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Microprogram Cycle Control Disclosure Number: IPCOM000085406D
Original Publication Date: 1976-Apr-01
Included in the Prior Art Database: 2005-Mar-02
Document File: 3 page(s) / 42K

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Cycle controller 100 reduces the size of read-only storage (ROS) unit 101 required for microprogramming a data processor.

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Microprogram Cycle Control

Cycle controller 100 reduces the size of read-only storage (ROS) unit 101 required for microprogramming a data processor.

Output register 102 and control register 103 are loaded with ROS data bits in a conventional sequence, such that the outputs of register 103 remain valid while data from the next microcycle are being read into register 102. Output bits 105 control the data flow in the microprogrammed machine, not shown, while bits 106 are used to generate a partial address for the next microcycle, also in conventional fashion.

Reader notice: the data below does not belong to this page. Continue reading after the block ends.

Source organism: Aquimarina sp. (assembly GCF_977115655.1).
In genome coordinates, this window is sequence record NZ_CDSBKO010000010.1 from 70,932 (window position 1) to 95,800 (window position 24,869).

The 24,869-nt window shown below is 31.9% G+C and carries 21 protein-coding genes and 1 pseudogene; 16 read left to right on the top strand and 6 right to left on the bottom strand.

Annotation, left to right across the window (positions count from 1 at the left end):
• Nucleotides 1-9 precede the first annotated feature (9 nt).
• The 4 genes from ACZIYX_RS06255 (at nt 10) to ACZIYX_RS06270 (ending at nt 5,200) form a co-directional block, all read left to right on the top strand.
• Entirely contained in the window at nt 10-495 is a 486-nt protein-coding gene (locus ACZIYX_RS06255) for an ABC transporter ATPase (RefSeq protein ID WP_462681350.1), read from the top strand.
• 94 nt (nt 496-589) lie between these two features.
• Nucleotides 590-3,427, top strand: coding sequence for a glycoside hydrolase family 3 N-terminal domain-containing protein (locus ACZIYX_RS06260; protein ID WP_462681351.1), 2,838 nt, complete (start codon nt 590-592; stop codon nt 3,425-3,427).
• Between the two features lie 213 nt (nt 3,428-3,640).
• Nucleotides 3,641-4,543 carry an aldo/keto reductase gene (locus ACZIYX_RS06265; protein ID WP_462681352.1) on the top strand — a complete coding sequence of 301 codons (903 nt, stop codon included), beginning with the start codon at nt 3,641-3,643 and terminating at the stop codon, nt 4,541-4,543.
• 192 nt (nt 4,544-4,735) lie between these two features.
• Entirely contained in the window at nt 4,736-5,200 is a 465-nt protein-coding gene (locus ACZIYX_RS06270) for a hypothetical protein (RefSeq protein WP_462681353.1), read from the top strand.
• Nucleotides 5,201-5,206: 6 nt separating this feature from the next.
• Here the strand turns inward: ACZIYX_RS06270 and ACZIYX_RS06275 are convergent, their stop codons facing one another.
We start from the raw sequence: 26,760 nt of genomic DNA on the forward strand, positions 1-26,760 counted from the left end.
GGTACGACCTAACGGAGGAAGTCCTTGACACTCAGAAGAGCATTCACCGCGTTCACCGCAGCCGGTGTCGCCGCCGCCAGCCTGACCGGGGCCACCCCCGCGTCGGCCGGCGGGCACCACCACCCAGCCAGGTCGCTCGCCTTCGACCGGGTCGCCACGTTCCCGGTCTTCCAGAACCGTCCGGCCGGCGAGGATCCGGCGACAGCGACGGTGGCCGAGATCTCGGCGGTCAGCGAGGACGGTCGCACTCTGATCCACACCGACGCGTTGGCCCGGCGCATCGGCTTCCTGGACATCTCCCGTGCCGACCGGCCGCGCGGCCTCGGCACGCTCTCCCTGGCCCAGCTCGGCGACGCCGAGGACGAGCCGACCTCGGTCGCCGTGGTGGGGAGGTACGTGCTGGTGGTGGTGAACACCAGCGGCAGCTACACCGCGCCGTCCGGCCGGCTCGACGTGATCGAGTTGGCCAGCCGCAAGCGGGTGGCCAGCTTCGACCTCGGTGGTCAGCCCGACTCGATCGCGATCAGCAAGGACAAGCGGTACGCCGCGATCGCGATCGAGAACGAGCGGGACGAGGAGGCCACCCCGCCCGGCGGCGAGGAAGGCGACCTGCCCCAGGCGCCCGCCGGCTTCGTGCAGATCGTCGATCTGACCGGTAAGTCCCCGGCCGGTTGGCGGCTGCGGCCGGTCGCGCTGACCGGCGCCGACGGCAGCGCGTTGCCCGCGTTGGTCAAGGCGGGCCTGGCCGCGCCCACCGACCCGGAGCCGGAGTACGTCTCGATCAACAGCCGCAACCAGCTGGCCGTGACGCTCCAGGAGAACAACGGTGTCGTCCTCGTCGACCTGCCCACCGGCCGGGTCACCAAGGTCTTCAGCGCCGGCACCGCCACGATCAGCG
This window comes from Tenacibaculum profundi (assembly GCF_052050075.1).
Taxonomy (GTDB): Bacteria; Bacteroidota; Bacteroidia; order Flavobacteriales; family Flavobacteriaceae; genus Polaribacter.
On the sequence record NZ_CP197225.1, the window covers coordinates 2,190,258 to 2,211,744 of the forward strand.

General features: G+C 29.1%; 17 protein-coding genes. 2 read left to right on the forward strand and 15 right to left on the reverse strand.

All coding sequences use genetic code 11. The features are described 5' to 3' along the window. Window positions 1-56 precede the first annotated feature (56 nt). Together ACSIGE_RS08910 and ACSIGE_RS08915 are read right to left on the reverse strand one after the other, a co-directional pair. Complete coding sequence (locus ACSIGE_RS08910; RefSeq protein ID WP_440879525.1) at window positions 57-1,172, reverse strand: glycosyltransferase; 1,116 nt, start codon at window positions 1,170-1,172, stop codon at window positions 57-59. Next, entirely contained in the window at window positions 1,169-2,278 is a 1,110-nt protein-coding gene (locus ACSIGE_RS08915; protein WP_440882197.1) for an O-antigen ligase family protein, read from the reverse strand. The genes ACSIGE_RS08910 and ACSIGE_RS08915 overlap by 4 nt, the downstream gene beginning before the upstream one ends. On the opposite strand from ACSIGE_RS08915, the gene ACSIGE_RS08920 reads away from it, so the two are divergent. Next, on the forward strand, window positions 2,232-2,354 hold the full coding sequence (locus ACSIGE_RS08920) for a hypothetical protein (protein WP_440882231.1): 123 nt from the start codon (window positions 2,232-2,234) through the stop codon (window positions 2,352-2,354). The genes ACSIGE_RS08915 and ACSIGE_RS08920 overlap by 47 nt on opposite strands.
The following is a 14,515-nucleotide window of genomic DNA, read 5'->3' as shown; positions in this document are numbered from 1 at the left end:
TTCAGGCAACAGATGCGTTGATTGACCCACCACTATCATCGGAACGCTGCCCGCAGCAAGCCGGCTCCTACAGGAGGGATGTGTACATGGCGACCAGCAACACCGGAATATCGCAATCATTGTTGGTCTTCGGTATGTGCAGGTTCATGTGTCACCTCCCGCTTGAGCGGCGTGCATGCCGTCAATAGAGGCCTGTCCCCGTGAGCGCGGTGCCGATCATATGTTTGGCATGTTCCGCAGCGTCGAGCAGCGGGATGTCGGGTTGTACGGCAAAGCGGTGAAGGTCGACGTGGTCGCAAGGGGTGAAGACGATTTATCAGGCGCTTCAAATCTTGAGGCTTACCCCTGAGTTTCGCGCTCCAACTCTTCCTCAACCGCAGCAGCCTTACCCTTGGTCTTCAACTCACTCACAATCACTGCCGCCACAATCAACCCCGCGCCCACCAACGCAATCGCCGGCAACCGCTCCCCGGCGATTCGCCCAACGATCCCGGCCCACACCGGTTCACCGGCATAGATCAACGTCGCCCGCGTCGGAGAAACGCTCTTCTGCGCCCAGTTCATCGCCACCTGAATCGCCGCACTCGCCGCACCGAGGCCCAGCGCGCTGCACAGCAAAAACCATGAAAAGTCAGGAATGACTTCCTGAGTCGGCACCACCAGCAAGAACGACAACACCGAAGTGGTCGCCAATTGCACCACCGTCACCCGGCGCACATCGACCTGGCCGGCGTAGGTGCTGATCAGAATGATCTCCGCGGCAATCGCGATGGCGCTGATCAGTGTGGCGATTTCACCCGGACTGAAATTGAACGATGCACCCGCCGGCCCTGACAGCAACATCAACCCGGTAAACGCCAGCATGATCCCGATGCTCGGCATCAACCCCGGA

Normally, all operation-code bits 107 would be presented to ROS 101 simultaneously as a starting address for each machine instruction. To reduce the number of required ROS addresses, these bits are divided into two groups. Basic op-code bits 107A are gated to ROS address lines 108 through AND 109 and OR 110 by inverter 111 when "select" ROS output bit 112 is 0. When the basic operation code is to be varied, a 1 value of bit 112 gates modifier op-code bits 107B through AND 113 and OR 110 to the same address lines 108.

Since bit 112 is itself used to address ROS 101, the op-code modifier always uses a different ROS space than that containing the basic op-code words. In a system having four basic bits 107A and four modifier bits 107B, for example, this technique may reduce the size of ROS 101 by a factor of up to eight. The technique may be extended to include further op-code bit groups and select bits.

A second method for reducing the size of ROS 101 employs a "phase" ROS output bit 114 for inhibiting both of the AND gates 109 and 113, so that all of the address bits 108 are 0. Most data processors perform each instruction in two distinct phases. An instruction (I) phase fetches the instruction in the same way, regardless of its operation code, while an execution (E) phase executes different instructions differently, in accordance with their various operation codes.

If the ROS words for the I...